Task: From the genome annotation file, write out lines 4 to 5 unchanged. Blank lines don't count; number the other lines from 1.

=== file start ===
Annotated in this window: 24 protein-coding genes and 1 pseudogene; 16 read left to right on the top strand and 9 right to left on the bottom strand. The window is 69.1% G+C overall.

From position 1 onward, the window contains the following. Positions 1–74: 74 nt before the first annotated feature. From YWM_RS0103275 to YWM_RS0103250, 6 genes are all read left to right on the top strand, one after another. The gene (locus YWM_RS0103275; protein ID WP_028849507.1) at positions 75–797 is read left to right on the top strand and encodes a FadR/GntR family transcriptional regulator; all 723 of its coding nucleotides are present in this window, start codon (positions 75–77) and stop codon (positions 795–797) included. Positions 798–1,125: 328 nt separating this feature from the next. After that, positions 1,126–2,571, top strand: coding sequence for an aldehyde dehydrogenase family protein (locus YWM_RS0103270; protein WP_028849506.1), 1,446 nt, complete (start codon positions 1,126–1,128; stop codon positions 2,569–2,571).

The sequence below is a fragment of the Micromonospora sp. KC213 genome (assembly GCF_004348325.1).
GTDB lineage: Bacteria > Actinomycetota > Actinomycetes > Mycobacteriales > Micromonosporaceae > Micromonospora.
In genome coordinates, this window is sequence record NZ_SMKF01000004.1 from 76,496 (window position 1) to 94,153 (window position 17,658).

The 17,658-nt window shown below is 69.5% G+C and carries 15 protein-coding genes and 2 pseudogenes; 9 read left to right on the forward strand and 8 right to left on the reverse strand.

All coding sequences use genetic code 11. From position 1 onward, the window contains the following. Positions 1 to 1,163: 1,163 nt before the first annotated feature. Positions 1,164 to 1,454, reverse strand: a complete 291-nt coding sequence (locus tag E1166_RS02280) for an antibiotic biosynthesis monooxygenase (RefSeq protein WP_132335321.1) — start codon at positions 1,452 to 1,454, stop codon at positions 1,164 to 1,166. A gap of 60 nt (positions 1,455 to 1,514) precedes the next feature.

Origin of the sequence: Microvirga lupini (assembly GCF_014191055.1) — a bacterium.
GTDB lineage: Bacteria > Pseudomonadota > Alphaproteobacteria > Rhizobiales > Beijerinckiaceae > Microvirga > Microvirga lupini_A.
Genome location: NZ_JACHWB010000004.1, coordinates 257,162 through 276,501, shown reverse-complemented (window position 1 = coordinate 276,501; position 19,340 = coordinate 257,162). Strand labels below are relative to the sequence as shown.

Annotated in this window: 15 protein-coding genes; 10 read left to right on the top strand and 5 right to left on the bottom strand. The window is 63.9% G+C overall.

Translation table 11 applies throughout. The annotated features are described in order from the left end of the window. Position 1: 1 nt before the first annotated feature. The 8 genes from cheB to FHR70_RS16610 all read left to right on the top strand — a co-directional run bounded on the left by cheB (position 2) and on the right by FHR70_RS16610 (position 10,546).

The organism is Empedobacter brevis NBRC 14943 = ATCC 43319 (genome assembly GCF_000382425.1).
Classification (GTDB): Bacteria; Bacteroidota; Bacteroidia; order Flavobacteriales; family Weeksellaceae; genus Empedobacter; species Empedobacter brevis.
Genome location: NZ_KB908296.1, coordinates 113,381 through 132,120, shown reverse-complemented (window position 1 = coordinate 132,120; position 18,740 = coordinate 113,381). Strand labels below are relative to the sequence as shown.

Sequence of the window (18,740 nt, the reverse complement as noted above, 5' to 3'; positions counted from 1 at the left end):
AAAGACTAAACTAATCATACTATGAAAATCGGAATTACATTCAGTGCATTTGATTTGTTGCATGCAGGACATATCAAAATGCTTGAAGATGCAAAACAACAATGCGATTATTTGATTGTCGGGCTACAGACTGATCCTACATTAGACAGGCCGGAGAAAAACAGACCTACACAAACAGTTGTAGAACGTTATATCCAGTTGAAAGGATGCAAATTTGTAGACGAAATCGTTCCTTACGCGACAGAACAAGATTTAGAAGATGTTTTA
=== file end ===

GTDB lineage: Bacteria > Actinomycetota > Actinomycetes > Mycobacteriales > Micromonosporaceae > Micromonospora.
In genome coordinates, this window is sequence record NZ_SMKF01000004.1 from 76,496 (window position 1) to 94,153 (window position 17,658).